melanoma

HOW IS MELANOMA TREATED?

HOW IS MELANOMA TREATED?


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  • - JANELLE CYR
  • - M.D.C.M | PGY-3 DERMATOLOGY
  • - UNIVERSITY OF TORONTO

Treatment of melanoma depends on the size, stage and location of the tumor and is different for every individual. Melanoma of the nail, for instance, can be treated differently than the melanoma of the eyelid

SURGERY

Excision is often performed when the melanoma has not spread. Usually the melanoma is excised with skin around it called “margins” that can vary from 0.5cm - 2.0cm and are based on the tumour thickness. During the excision the dermatologic surgeon will excise all skin and subcutaneous tissue deep down to the underlying fascia (covering) of the muscle. This is done to ensure that all cancer cells are removed. The removed piece of skin is sent to pathology to confirm that the margins are free or “clear” of cancer. When the cancer is large, sometimes a skin graft or flap (skin from a nearby area is used to help close the wound) is required.

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RADIATION THERAPY

External beam radiation therapy uses a machine with high energy beams to kill cancer cells in a targeted fashion. Sometimes this is used in addition to surgery or chemotherapy. Radiation therapy can have significant side effects such as a sunburn like rash, swelling of nearby tissues (lymphedema) and scarring or hair loss of the treated skin. Radiation is not commonly used to treat melanoma since it is often resistant to this type of treatment.

CHEMOTHERAPY

Chemotherapy are a class of medications delivered by tablet or infusion that destroy cancer cells. Chemotherapy can be used in addition to surgery, radiation, or immunotherapy. The most commonly used chemotherapy medications for the treatment of melanoma are dacarbazine, temozolomide, carboplatin, paclitaxel, cisplatin, and vinblastine. Chemotherapy medications can have significant side effects which include decreasing the body’s immune system by lowering the blood cell counts, fatigue, hair loss (anagen effluvium), and gastrointestinal issues (diarrhea, nausea and vomiting). Rarely, chemotherapy can be applied as a cream to the affected areas. This is a less effective treatment, but can be used in palliative care cases or in patients who are unable to tolerate other treatment options. Similarly to radiation, chemotherapy is not viewed as the main way of treatment for melanoma.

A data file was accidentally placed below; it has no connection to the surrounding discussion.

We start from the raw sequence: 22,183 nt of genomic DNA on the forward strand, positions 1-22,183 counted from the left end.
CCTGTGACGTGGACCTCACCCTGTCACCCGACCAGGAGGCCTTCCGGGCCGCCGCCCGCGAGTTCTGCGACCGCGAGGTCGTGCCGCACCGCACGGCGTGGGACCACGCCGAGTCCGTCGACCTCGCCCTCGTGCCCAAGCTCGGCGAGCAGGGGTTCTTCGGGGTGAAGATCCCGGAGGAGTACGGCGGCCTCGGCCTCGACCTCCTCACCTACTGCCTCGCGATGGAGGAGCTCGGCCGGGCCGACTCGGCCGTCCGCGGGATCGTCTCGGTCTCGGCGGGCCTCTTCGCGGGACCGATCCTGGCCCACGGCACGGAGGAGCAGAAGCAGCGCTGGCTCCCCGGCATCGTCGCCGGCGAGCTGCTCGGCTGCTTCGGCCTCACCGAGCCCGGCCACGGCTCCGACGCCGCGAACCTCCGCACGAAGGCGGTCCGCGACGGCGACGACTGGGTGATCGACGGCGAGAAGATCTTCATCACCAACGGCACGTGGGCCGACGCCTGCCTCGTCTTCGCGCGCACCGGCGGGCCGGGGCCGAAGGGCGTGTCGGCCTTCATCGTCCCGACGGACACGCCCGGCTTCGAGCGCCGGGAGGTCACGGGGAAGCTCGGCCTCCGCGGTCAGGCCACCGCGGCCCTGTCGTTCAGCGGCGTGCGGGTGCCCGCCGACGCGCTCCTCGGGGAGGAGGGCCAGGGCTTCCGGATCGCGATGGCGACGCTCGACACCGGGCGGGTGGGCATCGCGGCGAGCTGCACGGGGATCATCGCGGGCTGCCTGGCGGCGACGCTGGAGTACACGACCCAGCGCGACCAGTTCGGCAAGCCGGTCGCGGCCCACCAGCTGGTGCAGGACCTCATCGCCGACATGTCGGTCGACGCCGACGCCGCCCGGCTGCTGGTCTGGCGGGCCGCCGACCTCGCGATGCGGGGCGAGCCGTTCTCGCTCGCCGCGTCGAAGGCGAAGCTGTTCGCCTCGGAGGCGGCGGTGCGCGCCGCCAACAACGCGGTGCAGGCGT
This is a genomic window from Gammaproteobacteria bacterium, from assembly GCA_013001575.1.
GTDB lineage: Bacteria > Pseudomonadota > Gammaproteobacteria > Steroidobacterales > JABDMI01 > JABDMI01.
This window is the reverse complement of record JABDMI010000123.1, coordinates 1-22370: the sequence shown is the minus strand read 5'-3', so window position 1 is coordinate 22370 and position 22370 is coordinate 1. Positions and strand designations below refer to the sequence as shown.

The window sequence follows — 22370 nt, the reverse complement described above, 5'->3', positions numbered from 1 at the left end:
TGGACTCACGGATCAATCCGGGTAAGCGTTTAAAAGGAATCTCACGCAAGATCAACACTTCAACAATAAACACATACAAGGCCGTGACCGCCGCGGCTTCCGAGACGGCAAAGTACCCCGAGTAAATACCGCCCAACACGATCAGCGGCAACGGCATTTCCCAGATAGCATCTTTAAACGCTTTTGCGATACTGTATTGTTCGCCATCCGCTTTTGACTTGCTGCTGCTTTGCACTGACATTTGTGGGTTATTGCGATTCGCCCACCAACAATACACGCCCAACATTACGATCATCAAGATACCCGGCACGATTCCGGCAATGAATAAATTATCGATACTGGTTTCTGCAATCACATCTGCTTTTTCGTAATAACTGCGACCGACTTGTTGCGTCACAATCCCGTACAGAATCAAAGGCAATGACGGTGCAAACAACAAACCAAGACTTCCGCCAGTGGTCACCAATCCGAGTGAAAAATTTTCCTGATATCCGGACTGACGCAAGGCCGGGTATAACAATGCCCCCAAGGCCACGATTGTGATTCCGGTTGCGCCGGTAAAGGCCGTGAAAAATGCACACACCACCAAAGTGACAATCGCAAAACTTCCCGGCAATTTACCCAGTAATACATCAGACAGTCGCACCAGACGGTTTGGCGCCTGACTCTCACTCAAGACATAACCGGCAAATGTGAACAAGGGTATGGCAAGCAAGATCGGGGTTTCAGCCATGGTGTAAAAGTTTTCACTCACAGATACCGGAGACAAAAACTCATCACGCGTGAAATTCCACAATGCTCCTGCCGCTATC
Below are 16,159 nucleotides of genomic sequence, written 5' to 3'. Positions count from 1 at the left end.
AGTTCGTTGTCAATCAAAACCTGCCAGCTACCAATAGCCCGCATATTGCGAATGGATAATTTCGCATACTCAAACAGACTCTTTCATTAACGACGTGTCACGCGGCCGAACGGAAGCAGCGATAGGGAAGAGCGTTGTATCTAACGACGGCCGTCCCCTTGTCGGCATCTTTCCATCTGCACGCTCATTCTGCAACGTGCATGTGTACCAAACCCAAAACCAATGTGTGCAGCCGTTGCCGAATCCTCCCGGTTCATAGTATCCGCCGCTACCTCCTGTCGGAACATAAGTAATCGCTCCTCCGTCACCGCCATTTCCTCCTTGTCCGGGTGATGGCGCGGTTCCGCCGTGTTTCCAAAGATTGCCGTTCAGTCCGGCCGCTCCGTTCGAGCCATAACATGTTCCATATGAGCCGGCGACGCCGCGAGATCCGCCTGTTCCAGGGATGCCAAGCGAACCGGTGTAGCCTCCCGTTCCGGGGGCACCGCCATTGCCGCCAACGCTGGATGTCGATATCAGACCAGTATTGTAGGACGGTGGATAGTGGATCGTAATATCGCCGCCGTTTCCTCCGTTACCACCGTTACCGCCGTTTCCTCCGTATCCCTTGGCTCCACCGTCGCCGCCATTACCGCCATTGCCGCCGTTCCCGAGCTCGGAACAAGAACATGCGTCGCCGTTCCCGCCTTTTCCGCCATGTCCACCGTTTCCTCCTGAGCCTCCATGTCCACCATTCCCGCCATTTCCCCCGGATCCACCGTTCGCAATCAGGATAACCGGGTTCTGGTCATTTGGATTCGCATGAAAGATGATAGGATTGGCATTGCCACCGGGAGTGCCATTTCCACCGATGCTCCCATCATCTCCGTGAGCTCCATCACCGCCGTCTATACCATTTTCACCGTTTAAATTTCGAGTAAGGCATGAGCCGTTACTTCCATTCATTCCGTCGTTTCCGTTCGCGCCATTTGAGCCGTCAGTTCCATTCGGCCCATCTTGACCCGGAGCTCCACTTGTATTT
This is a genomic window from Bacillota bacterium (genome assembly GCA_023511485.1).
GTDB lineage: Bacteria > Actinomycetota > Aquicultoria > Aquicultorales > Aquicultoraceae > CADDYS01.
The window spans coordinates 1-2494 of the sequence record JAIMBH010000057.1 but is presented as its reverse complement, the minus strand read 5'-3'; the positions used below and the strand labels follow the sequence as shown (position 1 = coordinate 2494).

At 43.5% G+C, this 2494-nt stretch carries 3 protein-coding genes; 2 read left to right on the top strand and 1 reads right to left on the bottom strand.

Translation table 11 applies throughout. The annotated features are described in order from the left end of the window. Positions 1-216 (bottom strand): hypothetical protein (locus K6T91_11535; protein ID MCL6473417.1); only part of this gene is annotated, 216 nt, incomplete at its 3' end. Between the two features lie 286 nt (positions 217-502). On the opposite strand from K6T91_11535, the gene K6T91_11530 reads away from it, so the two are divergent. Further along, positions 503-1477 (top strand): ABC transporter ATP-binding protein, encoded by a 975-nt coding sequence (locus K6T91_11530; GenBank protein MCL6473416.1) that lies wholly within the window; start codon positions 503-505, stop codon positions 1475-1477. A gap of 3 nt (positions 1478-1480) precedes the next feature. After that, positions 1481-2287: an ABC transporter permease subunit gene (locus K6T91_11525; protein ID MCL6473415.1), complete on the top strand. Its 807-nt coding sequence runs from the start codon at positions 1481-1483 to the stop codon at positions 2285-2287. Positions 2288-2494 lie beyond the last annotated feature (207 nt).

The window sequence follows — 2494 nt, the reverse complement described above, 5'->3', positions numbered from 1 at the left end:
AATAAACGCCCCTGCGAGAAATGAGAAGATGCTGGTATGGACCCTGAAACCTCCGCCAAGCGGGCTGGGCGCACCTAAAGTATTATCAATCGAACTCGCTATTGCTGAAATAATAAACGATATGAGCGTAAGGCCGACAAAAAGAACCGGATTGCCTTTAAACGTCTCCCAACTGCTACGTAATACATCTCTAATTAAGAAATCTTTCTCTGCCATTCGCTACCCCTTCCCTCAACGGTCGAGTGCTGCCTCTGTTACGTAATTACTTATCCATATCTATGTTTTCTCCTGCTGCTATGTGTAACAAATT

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IMMUNOTHERAPY AND TARGETED THERAPIES

Immunotherapy medications are a class of drugs that help strengthen the body’s immune system to fight the cancer itself. Examples of these medications include pembrolizumab, nivolumumab, ipilimumab and historically (now used less often) interferon alfa-2b, and interleukin-2. These medications are typically delivered by an infusion or injection. Since these medications activate the body’s immune system, it is common to have side effects that are similar to the flu such as fever, chills, and gastrointestinal symptoms (diarrhea, nausea and vomiting). Currently, immunotherapy medications hold the best promise of treating advanced and metastatic melanomas in patients. Targeted therapy medications target specific mutations that are present in some melanomas and help to shrink the cancer. When a melanoma is biopsied or excised, certain special tests can be ordered on the skin sample to determine if the cancer cells have mutations that make them susceptible to these therapies. For example, BRAF mutations can be targeted by dabrafenib or vemurafenib and MEK mutations can be targeted by cobimetinib or trametinib. Unfortunately, not all melanomas possess the susceptible mutations. Targeted therapies are usually a pill taken once a day. Some patients can develop various side effects to these therapies